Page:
It is worth noting that most of what is today Cameroon and parts of neighboring countries became the German colony of Kamerun in the 1880s, while the British pressed into the region from Nigeria in the west. Those colonies notwithstanding, the Battle of Kousseri cemented France's dominance over most of West and Equatorial Africa. Along with the Fashoda Incident a couple years earlier, it can be seen as the end of the Scramble for Africa, as nearly the entire continent was by then claimed by one or another European power. At that point, African colonization moved into a phase of 'pacification,' as European powers cemented their control.
Publication History and CensusThis map was prepared by August Petermann and printed by Carl Hellfarth of Justus Perthes. It appeared in 1872 as Plate I in Supplemental Booklet (Ergänzungsheft) No. 34 to Petermann's geographische Mittheilungen. It is independently cataloged among the holdings of five institutions in the OCLC, while Petermann's geographische Mittheilungen is somewhat more widely dispersed, especially in Germany.
August Heinrich Petermann (1822 - 1878) was a German cartographer. Petermann attended the 'Geographische Kuntschule' (Geographica School of Art), which was started by Heinrich Berghaus with the support of Alexander von Humboldt, in Potsdam beginning in 1839. Students at the school were obliged to work on many of the school's contracts, including maps for several different atlases. Following his time in Potsdam, Petermann relocated to Edinburgh and London from 1845 to 1854, where he gained insight into the commercial aspects of the cartography business. In 1854, Petermann returned to Gotha, Germany and began working with the Perthes brothers publishers. While working with the Perthes brothers, Petermann founded the journal Petermanns Geographische Mitteilungen, published from 1855 until 2014, long one of the most prominent German-language geography journals.
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Johan Georg Justus Perthes (September 11, 1749 - May 2, 1816) was one of the most important German cartographic engravers of the 19th century. He was born in the Thuringian town of Rudolstadt, the son of a court physician. In 1778, he began working as a bookseller in Gotha. Perthes began his publishing empire shortly thereafter with the 1784 issue of the famed survey of European nobility known as the Almanac de Gotha. In the next year, 1785, he founded the cartographic firm of Justus Perthes Geographische Anstalt Gotha. His son Wilhelm Perthes (1793 - 1853) joined the firm in 1814. Wilhelm had prior publishing experience at the firm of Justus Perthes' nephew, Friedrich Christoph Perthes, who ran a publishing house in Hamburg. After Justus Perthes died in 1816, Wilhelm took charge and laid the groundwork for the firm to become a cartographic publishing titan. From 1817 to 1890. the Perthes firm issued thousands of maps and more than 20 different atlases. Along with the visionary editors Hermann Berghaus (1797 - 1884), Adolph Stieler (1775 - 1836), and Karl Spruner (1803 - 1892), the Perthes firm pioneered the Hand Atlas. When Wilhelm retired, management of the firm passed to his son, Bernhardt Wilhelm Perthes (1821 – 1857). Bernhardt brought on the cartographic geniuses August Heinrich Peterman (1822 - 1878) and Bruno Hassenstein (1839 - 1902). The firm was subsequently passed to a fourth generation in the form of Berhanrd Perthes (1858 – 1919), Bernhard Wilhelm's son. The firm continued in the family until 1953 when, being in East Germany, it was nationalized and run as a state-owned enterprise as VEB Hermann Haack Geographisch-Kartographische Anstalt Gotha. The Justus family, led by Joachim Justus Perthes and his son Wolf-Jürgen Perthes, relocated to Darmstadt where they founded the Justus Perthes Geographische Verlagsanstalt Darmstadt. Learn More...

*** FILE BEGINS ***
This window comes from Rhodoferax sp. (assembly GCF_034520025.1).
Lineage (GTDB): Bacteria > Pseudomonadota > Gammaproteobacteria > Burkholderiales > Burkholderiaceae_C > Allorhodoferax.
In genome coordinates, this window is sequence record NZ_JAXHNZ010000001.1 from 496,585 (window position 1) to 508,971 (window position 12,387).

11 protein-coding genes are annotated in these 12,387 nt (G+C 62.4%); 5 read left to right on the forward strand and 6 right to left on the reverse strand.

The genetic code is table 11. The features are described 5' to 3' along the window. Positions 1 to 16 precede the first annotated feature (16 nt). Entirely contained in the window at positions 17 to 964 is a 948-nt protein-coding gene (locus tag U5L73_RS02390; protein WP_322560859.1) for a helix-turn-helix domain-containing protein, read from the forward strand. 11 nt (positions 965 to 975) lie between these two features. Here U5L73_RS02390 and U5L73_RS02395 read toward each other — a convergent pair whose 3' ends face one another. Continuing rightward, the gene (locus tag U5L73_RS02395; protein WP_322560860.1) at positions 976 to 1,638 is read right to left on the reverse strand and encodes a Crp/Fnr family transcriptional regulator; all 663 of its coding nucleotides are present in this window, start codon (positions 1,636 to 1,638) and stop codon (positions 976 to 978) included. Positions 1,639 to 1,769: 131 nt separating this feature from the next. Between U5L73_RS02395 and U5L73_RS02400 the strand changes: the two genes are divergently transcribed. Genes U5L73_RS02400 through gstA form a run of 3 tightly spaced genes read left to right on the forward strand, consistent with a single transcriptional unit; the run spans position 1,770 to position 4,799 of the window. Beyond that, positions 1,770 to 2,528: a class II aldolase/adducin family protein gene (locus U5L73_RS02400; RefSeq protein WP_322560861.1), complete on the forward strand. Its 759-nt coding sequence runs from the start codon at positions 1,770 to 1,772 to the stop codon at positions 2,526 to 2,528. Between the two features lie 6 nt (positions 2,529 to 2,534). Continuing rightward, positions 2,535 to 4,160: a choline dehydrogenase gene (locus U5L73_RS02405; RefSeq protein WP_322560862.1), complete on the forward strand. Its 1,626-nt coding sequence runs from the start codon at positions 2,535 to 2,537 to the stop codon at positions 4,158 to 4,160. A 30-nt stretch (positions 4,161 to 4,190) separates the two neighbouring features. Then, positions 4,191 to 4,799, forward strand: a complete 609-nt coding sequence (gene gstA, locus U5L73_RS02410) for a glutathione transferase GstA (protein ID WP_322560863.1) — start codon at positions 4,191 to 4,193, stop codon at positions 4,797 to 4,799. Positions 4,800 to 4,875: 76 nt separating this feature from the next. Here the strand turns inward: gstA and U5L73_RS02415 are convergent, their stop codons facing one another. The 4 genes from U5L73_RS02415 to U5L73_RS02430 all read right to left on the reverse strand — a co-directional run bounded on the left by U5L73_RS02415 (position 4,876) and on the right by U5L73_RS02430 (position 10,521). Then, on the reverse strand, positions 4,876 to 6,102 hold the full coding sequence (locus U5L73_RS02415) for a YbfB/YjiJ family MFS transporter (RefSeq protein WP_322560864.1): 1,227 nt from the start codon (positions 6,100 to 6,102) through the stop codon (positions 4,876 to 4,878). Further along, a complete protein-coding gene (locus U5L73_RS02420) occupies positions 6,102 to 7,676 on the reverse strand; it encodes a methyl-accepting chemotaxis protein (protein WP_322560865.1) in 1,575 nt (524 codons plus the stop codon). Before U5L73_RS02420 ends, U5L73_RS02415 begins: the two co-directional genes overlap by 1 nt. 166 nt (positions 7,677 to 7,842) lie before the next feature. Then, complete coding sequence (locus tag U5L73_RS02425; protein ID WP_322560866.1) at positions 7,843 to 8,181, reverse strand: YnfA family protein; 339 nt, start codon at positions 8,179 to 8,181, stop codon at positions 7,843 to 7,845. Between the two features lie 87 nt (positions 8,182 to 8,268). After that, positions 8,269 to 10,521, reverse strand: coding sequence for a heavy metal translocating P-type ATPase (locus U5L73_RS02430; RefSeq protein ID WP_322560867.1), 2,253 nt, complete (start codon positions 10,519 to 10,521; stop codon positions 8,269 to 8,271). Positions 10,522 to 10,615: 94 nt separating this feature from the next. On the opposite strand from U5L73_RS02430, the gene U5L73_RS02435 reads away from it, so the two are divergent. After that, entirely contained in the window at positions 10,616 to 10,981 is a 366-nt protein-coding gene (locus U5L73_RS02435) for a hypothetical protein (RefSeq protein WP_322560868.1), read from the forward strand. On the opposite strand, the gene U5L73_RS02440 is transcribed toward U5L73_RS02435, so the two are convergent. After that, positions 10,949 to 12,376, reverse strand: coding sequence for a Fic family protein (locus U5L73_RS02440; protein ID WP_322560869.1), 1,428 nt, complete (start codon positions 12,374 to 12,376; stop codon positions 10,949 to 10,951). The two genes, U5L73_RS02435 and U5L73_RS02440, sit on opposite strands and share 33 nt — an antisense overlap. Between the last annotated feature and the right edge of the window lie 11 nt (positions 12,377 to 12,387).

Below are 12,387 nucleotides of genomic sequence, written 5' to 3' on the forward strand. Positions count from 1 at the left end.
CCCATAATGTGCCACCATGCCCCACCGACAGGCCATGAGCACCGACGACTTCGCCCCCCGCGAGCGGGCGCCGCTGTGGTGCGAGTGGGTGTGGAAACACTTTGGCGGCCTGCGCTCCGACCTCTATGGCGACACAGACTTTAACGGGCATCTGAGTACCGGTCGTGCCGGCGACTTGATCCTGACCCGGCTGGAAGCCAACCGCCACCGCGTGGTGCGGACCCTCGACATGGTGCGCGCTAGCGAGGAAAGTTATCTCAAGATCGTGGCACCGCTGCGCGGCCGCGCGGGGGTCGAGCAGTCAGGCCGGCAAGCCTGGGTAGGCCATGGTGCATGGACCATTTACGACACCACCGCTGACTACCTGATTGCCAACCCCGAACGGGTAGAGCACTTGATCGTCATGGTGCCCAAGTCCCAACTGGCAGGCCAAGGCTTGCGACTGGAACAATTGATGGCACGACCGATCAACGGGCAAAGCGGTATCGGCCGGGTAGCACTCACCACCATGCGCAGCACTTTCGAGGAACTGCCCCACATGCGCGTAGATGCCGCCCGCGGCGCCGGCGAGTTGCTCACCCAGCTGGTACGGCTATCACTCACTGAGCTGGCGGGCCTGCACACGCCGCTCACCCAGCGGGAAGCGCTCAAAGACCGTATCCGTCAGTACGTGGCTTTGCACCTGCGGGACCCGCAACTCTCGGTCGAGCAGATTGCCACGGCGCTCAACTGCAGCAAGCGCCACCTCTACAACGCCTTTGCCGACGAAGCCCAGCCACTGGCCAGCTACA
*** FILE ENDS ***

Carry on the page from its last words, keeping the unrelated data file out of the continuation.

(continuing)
Carl Hellfarth (November 30, 1846 - July 12, 1918) was a German printer. Hellfarth was born in Gotha, Germany. He married Amalie Friederike Marie Möller (1850 - 1916) on June 16, 1873, and they had eight children. Learn More...
Good. Foxing along fold lines and in upper margin. Wear at fold intersections.
OCLC 124077437, 556867767, 494969141.